- The Planning Institute of Jamaica (PIOJ) is reporting that the country grew by an estimated 0.3 per cent for the April to June 2017 quarter.
- Director General, Dr. Wayne Henry, says growth in the June 2017 quarter reflects a 1.2 per cent increase in the services industry, which outweighed the goods producing industry’s 2.5 per cent contraction.
- The Director General pointed out that the growth in manufacturing was consequent on increased production of petroleum products, ranging between 1.4 and 15.7 per cent, as also chemicals and chemical products, up 11.8 per cent; and paint, 7.2 per cent.
The Planning Institute of Jamaica (PIOJ) is reporting that the country grew by an estimated 0.3 per cent for the April to June 2017 quarter.
It has also noted that the country has now recorded 10 consecutive quarters of positive economic growth.
Director General, Dr. Wayne Henry, says growth in the June 2017 quarter reflects a 1.2 per cent increase in the services industry, which outweighed the goods producing industry’s 2.5 per cent contraction.
Additionally, he said the economy grew by 0.2 per cent over the first six months of the calendar year between January and June, relative to the corresponding period in 2016.
The Director General attributed this to growth of 0.8 per cent recorded in the services industry, which outweighed the goods producing industry’s 1.7 per cent decline over the period.
He was speaking at the PIOJ’s quarterly media briefing at the Institute’s New Kingston head office on August 30.
Dr. Henry said the service industry’s out-turn for the June 2017 quarter reflected growth in all areas, except Producers of Government Services, which remained flat.
The top-performing sectors included hotels and restaurants, up eight per cent; and Finance and Insurance Services, up 1.5 per cent.
He said the hotel and restaurant sector’s out-turn resulted in an 8.7 per cent increase in stopover arrivals, led by foreign nationals, up 9.4 per cent, to 561,771 persons.
“This reflected increased stopover arrivals from Jamaica’s main source markets, the United States, up 7.7 per cent, to 411,748 persons; Europe, up 11.7 per cent, to 70,538 persons; and Canada, up 8.4 per cent, to 86,943 persons,” the Director General outlined.
Additionally, he said cruise passenger arrivals increased by 2.8 per cent to 345,957 persons, resulting in an increase in total arrivals of 6.5 per cent to 944,567, adding that visitor expenditure is estimated to have grown by 8.5 per cent to US$671 million.
Other sectors in the services industry recording positive out-turns included Transport, Storage and Communication; Wholesale and Retail Trade, Repair and Installation of Machinery; Real Estate, Renting and Business Activities, up 0.5 per cent; and Electricity and Water Supply – 0.3 per cent.
Dr. Henry said the manufacturing and construction sectors emerged the top performers, despite the goods producing industry’s 2.5 per cent contraction.
The manufacturing sector grew by 2.4 per cent, while construction was up by 1.5 per cent.
The Director General pointed out that the growth in manufacturing was consequent on increased production of petroleum products, ranging between 1.4 and 15.7 per cent, as also chemicals and chemical products, up 11.8 per cent; and paint, 7.2 per cent.
Additionally, he said the growth in construction reflected increased activity in residential and non-residential projects.
With respect to residential construction, Dr. Henry indicated total housing starts increased from 385 units in the corresponding quarter of 2016 to 1.687 units this year.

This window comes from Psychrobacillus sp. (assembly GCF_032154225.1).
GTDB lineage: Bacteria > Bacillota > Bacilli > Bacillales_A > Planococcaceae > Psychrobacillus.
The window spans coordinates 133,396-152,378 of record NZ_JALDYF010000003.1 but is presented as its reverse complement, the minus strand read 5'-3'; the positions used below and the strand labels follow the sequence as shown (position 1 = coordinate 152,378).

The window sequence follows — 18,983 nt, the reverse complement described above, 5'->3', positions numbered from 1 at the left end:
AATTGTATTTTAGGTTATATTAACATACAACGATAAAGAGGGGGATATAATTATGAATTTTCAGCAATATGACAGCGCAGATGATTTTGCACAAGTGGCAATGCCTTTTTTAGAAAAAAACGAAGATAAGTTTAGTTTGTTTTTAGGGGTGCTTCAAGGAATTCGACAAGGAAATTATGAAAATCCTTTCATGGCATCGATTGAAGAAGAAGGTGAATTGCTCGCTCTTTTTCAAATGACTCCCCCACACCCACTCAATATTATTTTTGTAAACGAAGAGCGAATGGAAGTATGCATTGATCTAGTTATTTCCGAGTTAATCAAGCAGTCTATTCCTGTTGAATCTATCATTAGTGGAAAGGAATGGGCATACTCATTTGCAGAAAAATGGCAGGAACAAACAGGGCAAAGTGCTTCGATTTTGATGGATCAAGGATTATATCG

“This reflected new housing developments by the National Housing Trust (NHT) with 684 starts, up 77.7 per cent, as well as by a private developer, through the NHT interim financing scheme (for) some 1,003 starts at the Winchester Estate in Hanover,” he outlined.
Dr. Henry further indicated that non-residential developments also included new projects as well as expansion and renovation works at several resort properties.
These, he informed, include the Wyndham Hotel – 455 rooms; Oyster Bay – 355 rooms; and Spanish Court II – 120 rooms, adding that construction of several commercial properties “is ongoing”.
Dr. Henry also pointed to higher expenditure on civil engineering activities by the National Works Agency, which he said increased by 201.9 per cent to $3 billion, largely reflecting expenditure for road clearing and rehabilitation following the heavy rainfall during the quarter.
Additionally, he cited the Port Authority of Jamaica expenditure on projects, which he said were up 201.1 per cent, to $365.2 million.
Dr. Henry said mining and quarrying recorded the largest decline, falling by 10 per cent, while agriculture contracted by 8.5 per cent.
These out-turns, he indicated, largely reflected the impact of adverse weather conditions as well as reduced demand from purchasers of alumina and crude bauxite, in the case of mining and quarrying.
The Director General said higher outputs were recorded for all industries over the six-month period between January and June, with the exception of Agriculture, Forestry and Fishing, and Mining and Quarrying, which declined by 6.1 and 10.2 per cent, respectively.
He pointed out that Hotel and Restaurants, and Manufacturing recorded the highest out-turns with 4.5 and 2.5 per cent, respectively.
Dr. Henry said the growth prospects for the July to September quarter are “generally positive”, based on anticipated strengthening in the performance of most industries, relative to the corresponding quarter in 2016.
“Despite the slowing in the rate of growth during the last two quarters due to weather-related shocks, it is anticipated that for the remainder of the fiscal year, there will be a strengthening in the pace of growth, resulting in a fiscal-year out-turn within the range of two to three per cent,” he said.